The Canadian Premature Babies Foundation has created a series of printable certificates that parents can download to celebrate milestones (such as first feed, first bath, etc.) in the NICU.
Mother Matters is an online support group run by Women’s College Hospital for mothers who are experiencing mood changes after the birth of a baby.
Fathers Mental Health provides mental health assessment and treatment services through Mount Sinai Hospital and St. Joseph’s Health Centre for expecting, new, and fathers with young children. The website also has a number of parenting resources geared towards fathers.
Toronto Public Health offers free services for women experiencing depression or anxiety during pregnancy or after giving birth.
Women’s College Hospital’s Reproductive Life Stages (RLS) Program provides assessment and support to women experiencing new or recurrent mental health problems, such as anxiety or depression, during pregnancy or in the postpartum period.
Preparing for discharge home
The Canadian Premature Babies Foundation has created a tip sheet and downloadable letter to share with family and friends before your baby comes home.
Parenting resources at home
Healthy Babies Healthy Children (HBHC) is a free home-visiting program that supports you and your family with promoting your child’s growth and development and connecting you to resources and programs within your community.
EarlyON Child and Family Centres are free drop-in centres for children 0-6 and their caregivers. They offer a range of services such as groups and interactive activities and advice from professionals trained in early childhood development.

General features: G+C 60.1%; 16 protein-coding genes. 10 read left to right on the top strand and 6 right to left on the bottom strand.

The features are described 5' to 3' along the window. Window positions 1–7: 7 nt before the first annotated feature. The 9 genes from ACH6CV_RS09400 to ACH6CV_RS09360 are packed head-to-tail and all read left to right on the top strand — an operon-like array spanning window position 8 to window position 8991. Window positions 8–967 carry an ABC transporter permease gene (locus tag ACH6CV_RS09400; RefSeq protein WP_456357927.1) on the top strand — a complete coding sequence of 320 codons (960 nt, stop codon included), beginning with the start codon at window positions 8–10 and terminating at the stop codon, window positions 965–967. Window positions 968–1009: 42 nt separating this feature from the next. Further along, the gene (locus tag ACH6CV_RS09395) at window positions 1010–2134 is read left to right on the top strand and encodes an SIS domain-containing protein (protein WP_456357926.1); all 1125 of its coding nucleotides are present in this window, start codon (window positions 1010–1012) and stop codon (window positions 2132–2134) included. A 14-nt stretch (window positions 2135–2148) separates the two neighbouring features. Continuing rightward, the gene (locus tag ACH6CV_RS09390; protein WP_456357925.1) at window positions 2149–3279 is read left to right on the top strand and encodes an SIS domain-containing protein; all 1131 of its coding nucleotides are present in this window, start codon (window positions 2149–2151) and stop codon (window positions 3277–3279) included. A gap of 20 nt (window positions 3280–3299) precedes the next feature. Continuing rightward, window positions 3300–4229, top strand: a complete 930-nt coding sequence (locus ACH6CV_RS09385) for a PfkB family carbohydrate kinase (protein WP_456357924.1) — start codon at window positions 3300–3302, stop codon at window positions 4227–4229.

Pregnancy and Infant Loss Network offers volunteer peer-support on a one-to-one basis; through groups; over the phone; and online. They also host several remembrance events throughout the year.
Bereaved Families of Toronto offers support to grieving families through both open and closed groups.
The following videos have been compiled as topics of interest most commonly identified by NICU parents. If you are looking for more information or other resources please speak to a NICU staff member.
As preemies grow: from preterm birth to preschool & beyond (Isis Parenting)
The building blocks of movement (Life with a Preterm Baby)
Childproofing and home safety (Isis Parenting)
Common winter illness (Life with a Preterm Baby)
Getting the groove back: postpartum sexual health (Isis Parenting)
Perinatal and postpartum mood disorders (Niagara Region)
The science of skin to skin and kangaroo care (Isis Parenting)
Shaping your baby’s brain: brain development and stress regulation in early childhood (Isis Parenting)
Sleep strategies for NICU babies and families (Canadian Association of Paediatric Health Centres)
Starting solids: what NICU parents need to know (Canadian Association of Paediatric Health Centres)